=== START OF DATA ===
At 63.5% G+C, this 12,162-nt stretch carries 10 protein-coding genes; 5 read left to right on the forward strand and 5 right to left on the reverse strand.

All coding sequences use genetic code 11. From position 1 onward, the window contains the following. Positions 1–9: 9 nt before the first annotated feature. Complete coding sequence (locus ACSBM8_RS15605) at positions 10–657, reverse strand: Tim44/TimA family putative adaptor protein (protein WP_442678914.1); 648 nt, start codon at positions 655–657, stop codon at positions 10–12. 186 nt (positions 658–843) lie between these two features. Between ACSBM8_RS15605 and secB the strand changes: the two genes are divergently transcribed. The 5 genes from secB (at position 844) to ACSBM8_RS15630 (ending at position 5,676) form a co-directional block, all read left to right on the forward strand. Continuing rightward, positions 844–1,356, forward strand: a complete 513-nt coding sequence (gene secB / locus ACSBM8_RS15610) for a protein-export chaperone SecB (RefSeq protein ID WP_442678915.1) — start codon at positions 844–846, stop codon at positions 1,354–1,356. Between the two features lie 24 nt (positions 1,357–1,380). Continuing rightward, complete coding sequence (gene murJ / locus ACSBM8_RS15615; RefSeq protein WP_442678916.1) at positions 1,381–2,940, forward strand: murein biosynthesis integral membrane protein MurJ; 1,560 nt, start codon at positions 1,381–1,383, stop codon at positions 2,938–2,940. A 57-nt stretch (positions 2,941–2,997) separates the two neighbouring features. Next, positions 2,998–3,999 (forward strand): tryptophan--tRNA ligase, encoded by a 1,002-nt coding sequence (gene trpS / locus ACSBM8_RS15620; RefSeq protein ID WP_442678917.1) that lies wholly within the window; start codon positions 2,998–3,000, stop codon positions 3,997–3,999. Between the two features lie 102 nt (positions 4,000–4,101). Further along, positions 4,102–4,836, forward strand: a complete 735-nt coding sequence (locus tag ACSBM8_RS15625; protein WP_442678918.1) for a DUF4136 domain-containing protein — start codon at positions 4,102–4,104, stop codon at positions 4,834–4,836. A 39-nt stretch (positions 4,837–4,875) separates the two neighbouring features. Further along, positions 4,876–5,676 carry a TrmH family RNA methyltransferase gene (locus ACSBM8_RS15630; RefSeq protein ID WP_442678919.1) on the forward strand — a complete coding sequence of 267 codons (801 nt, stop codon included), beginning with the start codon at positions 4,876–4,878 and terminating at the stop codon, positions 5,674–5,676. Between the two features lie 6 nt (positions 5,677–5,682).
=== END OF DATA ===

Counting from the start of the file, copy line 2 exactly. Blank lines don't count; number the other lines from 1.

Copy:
All coding sequences use genetic code 11. From position 1 onward, the window contains the following. Positions 1–9: 9 nt before the first annotated feature. Complete coding sequence (locus ACSBM8_RS15605) at positions 10–657, reverse strand: Tim44/TimA family putative adaptor protein (protein WP_442678914.1); 648 nt, start codon at positions 655–657, stop codon at positions 10–12. 186 nt (positions 658–843) lie between these two features. Between ACSBM8_RS15605 and secB the strand changes: the two genes are divergently transcribed. The 5 genes from secB (at position 844) to ACSBM8_RS15630 (ending at position 5,676) form a co-directional block, all read left to right on the forward strand. Continuing rightward, positions 844–1,356, forward strand: a complete 513-nt coding sequence (gene secB / locus ACSBM8_RS15610) for a protein-export chaperone SecB (RefSeq protein ID WP_442678915.1) — start codon at positions 844–846, stop codon at positions 1,354–1,356. Between the two features lie 24 nt (positions 1,357–1,380). Continuing rightward, complete coding sequence (gene murJ / locus ACSBM8_RS15615; RefSeq protein WP_442678916.1) at positions 1,381–2,940, forward strand: murein biosynthesis integral membrane protein MurJ; 1,560 nt, start codon at positions 1,381–1,383, stop codon at positions 2,938–2,940. A 57-nt stretch (positions 2,941–2,997) separates the two neighbouring features. Next, positions 2,998–3,999 (forward strand): tryptophan--tRNA ligase, encoded by a 1,002-nt coding sequence (gene trpS / locus ACSBM8_RS15620; RefSeq protein ID WP_442678917.1) that lies wholly within the window; start codon positions 2,998–3,000, stop codon positions 3,997–3,999. Between the two features lie 102 nt (positions 4,000–4,101). Further along, positions 4,102–4,836, forward strand: a complete 735-nt coding sequence (locus tag ACSBM8_RS15625; protein WP_442678918.1) for a DUF4136 domain-containing protein — start codon at positions 4,102–4,104, stop codon at positions 4,834–4,836. A 39-nt stretch (positions 4,837–4,875) separates the two neighbouring features. Further along, positions 4,876–5,676 carry a TrmH family RNA methyltransferase gene (locus ACSBM8_RS15630; RefSeq protein ID WP_442678919.1) on the forward strand — a complete coding sequence of 267 codons (801 nt, stop codon included), beginning with the start codon at positions 4,876–4,878 and terminating at the stop codon, positions 5,674–5,676. Between the two features lie 6 nt (positions 5,677–5,682).